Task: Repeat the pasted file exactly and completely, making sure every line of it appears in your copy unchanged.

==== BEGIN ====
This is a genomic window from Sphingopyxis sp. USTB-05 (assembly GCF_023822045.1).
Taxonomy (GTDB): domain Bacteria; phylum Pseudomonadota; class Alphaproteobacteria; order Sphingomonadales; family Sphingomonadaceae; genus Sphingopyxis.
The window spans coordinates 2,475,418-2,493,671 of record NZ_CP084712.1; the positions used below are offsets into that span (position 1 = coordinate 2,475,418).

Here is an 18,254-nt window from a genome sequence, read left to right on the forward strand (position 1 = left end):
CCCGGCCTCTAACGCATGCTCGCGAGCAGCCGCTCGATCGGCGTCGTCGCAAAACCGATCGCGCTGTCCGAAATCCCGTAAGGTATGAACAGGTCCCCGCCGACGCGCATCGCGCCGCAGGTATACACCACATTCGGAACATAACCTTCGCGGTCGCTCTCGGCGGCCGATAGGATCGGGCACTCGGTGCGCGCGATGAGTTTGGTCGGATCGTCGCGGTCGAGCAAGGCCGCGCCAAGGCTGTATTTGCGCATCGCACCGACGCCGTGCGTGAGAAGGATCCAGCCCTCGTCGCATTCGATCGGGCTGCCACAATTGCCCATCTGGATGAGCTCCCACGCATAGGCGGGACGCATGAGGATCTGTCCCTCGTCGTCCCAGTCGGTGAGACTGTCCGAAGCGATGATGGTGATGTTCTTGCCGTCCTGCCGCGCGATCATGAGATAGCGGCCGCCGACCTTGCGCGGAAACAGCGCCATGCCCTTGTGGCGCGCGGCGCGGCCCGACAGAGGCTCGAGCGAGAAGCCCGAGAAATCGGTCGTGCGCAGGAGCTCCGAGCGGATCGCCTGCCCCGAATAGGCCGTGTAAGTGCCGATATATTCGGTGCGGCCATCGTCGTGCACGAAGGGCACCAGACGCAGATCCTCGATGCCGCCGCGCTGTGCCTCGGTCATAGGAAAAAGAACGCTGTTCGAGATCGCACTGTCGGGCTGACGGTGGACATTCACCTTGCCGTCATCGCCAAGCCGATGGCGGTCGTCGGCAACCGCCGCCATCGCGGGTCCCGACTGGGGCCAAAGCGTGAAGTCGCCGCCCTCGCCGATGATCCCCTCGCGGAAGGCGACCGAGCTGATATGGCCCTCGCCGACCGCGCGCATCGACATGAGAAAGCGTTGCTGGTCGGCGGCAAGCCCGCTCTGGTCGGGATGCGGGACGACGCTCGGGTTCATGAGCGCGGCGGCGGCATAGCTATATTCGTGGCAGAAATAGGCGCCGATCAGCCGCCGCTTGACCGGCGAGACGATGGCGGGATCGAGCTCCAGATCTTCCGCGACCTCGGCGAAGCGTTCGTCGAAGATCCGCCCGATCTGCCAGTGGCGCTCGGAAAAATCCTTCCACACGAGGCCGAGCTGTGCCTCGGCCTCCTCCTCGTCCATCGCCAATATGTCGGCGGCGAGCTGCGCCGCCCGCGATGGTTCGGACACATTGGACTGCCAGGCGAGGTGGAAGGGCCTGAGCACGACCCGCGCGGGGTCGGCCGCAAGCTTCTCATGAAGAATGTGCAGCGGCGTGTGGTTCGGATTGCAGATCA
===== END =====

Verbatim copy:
This is a genomic window from Sphingopyxis sp. USTB-05 (assembly GCF_023822045.1).
Taxonomy (GTDB): domain Bacteria; phylum Pseudomonadota; class Alphaproteobacteria; order Sphingomonadales; family Sphingomonadaceae; genus Sphingopyxis.
The window spans coordinates 2,475,418-2,493,671 of record NZ_CP084712.1; the positions used below are offsets into that span (position 1 = coordinate 2,475,418).

Here is an 18,254-nt window from a genome sequence, read left to right on the forward strand (position 1 = left end):
CCCGGCCTCTAACGCATGCTCGCGAGCAGCCGCTCGATCGGCGTCGTCGCAAAACCGATCGCGCTGTCCGAAATCCCGTAAGGTATGAACAGGTCCCCGCCGACGCGCATCGCGCCGCAGGTATACACCACATTCGGAACATAACCTTCGCGGTCGCTCTCGGCGGCCGATAGGATCGGGCACTCGGTGCGCGCGATGAGTTTGGTCGGATCGTCGCGGTCGAGCAAGGCCGCGCCAAGGCTGTATTTGCGCATCGCACCGACGCCGTGCGTGAGAAGGATCCAGCCCTCGTCGCATTCGATCGGGCTGCCACAATTGCCCATCTGGATGAGCTCCCACGCATAGGCGGGACGCATGAGGATCTGTCCCTCGTCGTCCCAGTCGGTGAGACTGTCCGAAGCGATGATGGTGATGTTCTTGCCGTCCTGCCGCGCGATCATGAGATAGCGGCCGCCGACCTTGCGCGGAAACAGCGCCATGCCCTTGTGGCGCGCGGCGCGGCCCGACAGAGGCTCGAGCGAGAAGCCCGAGAAATCGGTCGTGCGCAGGAGCTCCGAGCGGATCGCCTGCCCCGAATAGGCCGTGTAAGTGCCGATATATTCGGTGCGGCCATCGTCGTGCACGAAGGGCACCAGACGCAGATCCTCGATGCCGCCGCGCTGTGCCTCGGTCATAGGAAAAAGAACGCTGTTCGAGATCGCACTGTCGGGCTGACGGTGGACATTCACCTTGCCGTCATCGCCAAGCCGATGGCGGTCGTCGGCAACCGCCGCCATCGCGGGTCCCGACTGGGGCCAAAGCGTGAAGTCGCCGCCCTCGCCGATGATCCCCTCGCGGAAGGCGACCGAGCTGATATGGCCCTCGCCGACCGCGCGCATCGACATGAGAAAGCGTTGCTGGTCGGCGGCAAGCCCGCTCTGGTCGGGATGCGGGACGACGCTCGGGTTCATGAGCGCGGCGGCGGCATAGCTATATTCGTGGCAGAAATAGGCGCCGATCAGCCGCCGCTTGACCGGCGAGACGATGGCGGGATCGAGCTCCAGATCTTCCGCGACCTCGGCGAAGCGTTCGTCGAAGATCCGCCCGATCTGCCAGTGGCGCTCGGAAAAATCCTTCCACACGAGGCCGAGCTGTGCCTCGGCCTCCTCCTCGTCCATCGCCAATATGTCGGCGGCGAGCTGCGCCGCCCGCGATGGTTCGGACACATTGGACTGCCAGGCGAGGTGGAAGGGCCTGAGCACGACCCGCGCGGGGTCGGCCGCAAGCTTCTCATGAAGAATGTGCAGCGGCGTGTGGTTCGGATTGCAGATCA